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Color psycology

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  • 1.  SHERIN VARGHESE
  • 2. BLUE
  • 3. Blue is the colour of the clear sky and the deep sea. On the optical spectrum, blue is located between violet and green
  • 4. Blue is the colour of light between violet and green on the visible spectrum. Hues of blue include indigo and ultramarine, closer to violet; pure blue, without any mixture of other colours; Cyan, which is midway on the spectrum between blue and green, and the other blue-greens turquoise, teal, and aquamarine. Blues also vary in shade or tint; darker shades of blue contain black or grey, while lighter tints contain white. Darker shades of blue include ultramarine, cobalt blue, navy blue, and Prussian blue; while lighter tints include sky blue, azure, and Egyptian blue. (For a more complete list see the List of colours). Blue pigments were originally made from minerals such as lapis lazuli, cobalt and azurite, and blue dyes were made from plants; usually woad in Europe, and Indigofera tinctoria, or True indigo, in Asia and Africa. Today most blue pigments and dyes are made by a chemical process.
  • 5. YELLOW
  • 6. Yellow (/ˈ jɛloʊ/) is the color of gold, butter, or ripe lemons. In the spectrum of visible light, and in the traditional color wheel used by painters, yellow is located between green and orange. Yellow is commonly associated with gold, sunshine, reason, optimism and pleasure, but also with envy, jealousy and betrayal. It plays an important part in Asian culture, particularly in China.
  • 7. GREEN
  • 8. Green is the color of emeralds, jade, and growing grass. In the continuum of colors of visible light it is located between yellow and blue. Green is the color most commonly associated with nature and the environmental movement, Ireland, Islam, spring, hop e and envy.
  • 9. Aside from chlorophyll, the green pigment of growing grass and leaves, green pigments are rather rare in nature. Emeralds, are colored green by trace amounts of chromium and sometimes vanadium. Malachite, like many greens, is colored by the presence of copper, in this case by basic copper(II) carbonate. Green earth is a natural pigment used since the time of the Roman Empire. It s composed of clay colored by iron oxide, magnesium, aluminum silicate, or potassium. Large deposits were found in the South of France near Nice, and in Italy around Verona, on Cyprus, and in Bohemia. The clay was crushed, washed to remove impurities, then powdered. It was sometimes called Green of Verona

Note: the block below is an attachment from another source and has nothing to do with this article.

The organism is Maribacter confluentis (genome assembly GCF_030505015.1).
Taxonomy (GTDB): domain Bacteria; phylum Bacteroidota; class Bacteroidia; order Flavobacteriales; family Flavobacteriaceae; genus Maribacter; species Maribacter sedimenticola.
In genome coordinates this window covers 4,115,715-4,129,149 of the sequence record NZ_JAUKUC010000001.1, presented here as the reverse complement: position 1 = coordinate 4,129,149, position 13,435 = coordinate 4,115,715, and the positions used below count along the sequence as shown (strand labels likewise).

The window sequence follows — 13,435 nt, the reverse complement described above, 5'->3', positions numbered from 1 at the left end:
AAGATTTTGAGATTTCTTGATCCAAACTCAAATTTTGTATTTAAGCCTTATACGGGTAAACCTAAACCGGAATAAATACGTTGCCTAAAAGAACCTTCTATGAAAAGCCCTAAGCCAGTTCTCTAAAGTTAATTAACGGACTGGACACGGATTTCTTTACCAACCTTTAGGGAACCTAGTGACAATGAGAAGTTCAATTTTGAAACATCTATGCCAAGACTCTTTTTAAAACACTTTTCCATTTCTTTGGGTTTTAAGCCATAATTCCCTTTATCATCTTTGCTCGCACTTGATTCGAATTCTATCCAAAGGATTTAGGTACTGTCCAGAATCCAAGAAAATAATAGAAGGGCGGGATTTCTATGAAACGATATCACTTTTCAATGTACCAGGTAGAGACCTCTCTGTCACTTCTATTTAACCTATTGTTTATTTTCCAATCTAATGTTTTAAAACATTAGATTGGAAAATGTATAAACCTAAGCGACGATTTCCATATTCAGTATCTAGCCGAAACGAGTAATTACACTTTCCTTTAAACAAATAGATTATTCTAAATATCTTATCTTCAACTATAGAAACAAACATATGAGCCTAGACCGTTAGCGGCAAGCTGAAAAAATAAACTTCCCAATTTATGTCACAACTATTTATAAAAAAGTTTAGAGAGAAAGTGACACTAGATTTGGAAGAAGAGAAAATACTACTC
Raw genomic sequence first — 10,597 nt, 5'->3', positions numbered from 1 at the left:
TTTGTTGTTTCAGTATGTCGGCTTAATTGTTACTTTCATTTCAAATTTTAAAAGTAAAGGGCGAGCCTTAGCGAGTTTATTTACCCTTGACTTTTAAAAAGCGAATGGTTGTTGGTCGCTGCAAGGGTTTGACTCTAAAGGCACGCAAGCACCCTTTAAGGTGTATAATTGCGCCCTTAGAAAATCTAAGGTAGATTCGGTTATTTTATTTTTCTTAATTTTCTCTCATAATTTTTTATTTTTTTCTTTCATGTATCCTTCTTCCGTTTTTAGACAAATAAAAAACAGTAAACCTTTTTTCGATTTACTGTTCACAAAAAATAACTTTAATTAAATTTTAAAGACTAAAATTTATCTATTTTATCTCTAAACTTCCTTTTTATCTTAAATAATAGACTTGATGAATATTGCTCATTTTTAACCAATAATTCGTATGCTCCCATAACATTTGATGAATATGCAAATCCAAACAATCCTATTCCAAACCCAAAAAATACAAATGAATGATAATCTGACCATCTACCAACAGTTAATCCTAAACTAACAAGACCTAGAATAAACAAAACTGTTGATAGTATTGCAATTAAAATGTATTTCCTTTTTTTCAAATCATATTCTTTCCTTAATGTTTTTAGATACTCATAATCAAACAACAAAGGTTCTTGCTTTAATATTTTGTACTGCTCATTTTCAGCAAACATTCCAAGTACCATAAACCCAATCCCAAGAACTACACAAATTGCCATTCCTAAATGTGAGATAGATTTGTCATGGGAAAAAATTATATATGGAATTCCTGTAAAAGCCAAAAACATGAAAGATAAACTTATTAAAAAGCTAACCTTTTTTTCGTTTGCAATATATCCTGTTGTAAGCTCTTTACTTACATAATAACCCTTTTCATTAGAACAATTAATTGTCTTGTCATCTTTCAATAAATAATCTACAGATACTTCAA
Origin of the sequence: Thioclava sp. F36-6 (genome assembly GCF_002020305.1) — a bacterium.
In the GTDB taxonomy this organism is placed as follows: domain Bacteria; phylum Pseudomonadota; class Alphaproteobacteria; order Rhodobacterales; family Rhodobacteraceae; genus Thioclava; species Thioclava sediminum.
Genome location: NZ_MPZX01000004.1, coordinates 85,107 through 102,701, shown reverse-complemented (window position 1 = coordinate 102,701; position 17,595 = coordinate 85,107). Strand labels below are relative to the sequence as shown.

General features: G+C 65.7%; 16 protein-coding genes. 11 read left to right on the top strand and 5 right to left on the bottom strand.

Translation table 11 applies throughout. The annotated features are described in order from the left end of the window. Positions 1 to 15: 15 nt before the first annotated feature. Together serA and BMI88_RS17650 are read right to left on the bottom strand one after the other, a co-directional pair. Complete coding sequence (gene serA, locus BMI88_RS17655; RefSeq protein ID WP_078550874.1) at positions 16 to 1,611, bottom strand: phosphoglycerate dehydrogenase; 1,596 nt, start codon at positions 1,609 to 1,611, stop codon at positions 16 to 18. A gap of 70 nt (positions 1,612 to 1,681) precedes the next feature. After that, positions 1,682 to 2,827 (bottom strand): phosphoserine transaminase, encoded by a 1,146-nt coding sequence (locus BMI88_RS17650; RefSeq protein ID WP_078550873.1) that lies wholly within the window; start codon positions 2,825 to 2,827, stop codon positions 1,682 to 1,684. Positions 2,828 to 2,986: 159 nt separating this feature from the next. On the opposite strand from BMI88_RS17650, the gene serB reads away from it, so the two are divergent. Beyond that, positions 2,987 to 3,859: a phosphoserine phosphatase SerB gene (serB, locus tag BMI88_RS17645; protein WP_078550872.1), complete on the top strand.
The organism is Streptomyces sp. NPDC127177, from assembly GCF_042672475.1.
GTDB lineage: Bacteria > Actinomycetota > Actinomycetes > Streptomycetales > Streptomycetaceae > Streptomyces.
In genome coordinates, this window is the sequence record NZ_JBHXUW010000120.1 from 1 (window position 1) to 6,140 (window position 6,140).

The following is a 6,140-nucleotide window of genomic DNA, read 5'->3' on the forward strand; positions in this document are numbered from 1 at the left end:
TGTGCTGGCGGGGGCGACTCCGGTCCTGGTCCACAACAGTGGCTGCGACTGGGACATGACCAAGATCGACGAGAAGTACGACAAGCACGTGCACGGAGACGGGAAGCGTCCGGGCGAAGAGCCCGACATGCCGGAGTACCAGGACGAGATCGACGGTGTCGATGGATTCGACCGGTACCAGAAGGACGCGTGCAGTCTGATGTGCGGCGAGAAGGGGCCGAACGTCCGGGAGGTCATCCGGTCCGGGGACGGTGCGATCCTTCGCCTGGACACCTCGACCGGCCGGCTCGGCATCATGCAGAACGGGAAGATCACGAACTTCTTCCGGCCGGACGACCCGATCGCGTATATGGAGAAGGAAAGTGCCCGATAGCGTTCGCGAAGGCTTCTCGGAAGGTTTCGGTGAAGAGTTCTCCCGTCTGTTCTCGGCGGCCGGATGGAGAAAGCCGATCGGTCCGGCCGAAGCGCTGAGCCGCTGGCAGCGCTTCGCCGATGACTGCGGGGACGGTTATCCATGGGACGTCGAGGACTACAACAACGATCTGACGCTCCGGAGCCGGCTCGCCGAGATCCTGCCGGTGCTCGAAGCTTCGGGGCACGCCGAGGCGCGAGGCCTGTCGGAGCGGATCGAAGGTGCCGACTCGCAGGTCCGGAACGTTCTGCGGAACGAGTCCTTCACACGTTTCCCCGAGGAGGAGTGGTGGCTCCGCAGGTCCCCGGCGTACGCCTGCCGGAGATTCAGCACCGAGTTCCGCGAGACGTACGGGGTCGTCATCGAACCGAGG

• 10. Verdigris is made by placing a plate or blade of copper, brass or bronze, slightly warmed, into a vat of fermenting wine, leaving it there for several weeks, and then scraping off and drying the green powder that forms on the metal. The process of making verdigris was described in ancient times by Pliny. It was used by the Romans in the murals of Pompeii, and in Celtic medieval manuscripts as early as the 5th century AD. It produced a blue-green which no other pigment could imitate, but it had drawbacks; it was unstable, it could not resist dampness, it did not mix well with other colors, it could ruin other colors with which it came into contact., and it was toxic.
  • 11. Leonardo DaVinci, in his treatise on painting, warned artists not to use it. It was widely used in miniature paintings in Europe and Persia in the 16th and 17th centuries. Its use largely ended in the late 19th century, when it was replaced by the safer and more stable chrome green. Cobalt green, sometimes known as Rinman's green or Zinc Green, is a translucent green pigment made by heating a mixture of cobalt (II) oxide and zinc oxide. Sven Rinman, a Swedish chemist, discovered this compound in 1780.
  • 12. BLACK
  • 13. Black is the color of coal, ebony, and of outer space. It is the darkest color, the result of the absence of or complete absorption of light. It is the opposite of white and often represents darkness in contrast with light. Black was one of the first colors used by artists in neolithic cave paintings. In the Roman Empire, it became the color of mourning, and over the centuries it was frequently associated with death, evil, witches and magic. In the 14th century, it began to be worn by royalty, the clergy, judges and government officials in much of Europe. It became the color worn by English romantic poets, businessmen and statesmen in the 19th century, and a high fashion color in the 20th century. In the Western World today, it is the color most commonly associated with mourning, the end, secrets, magic, power, violence, evil, and elegance.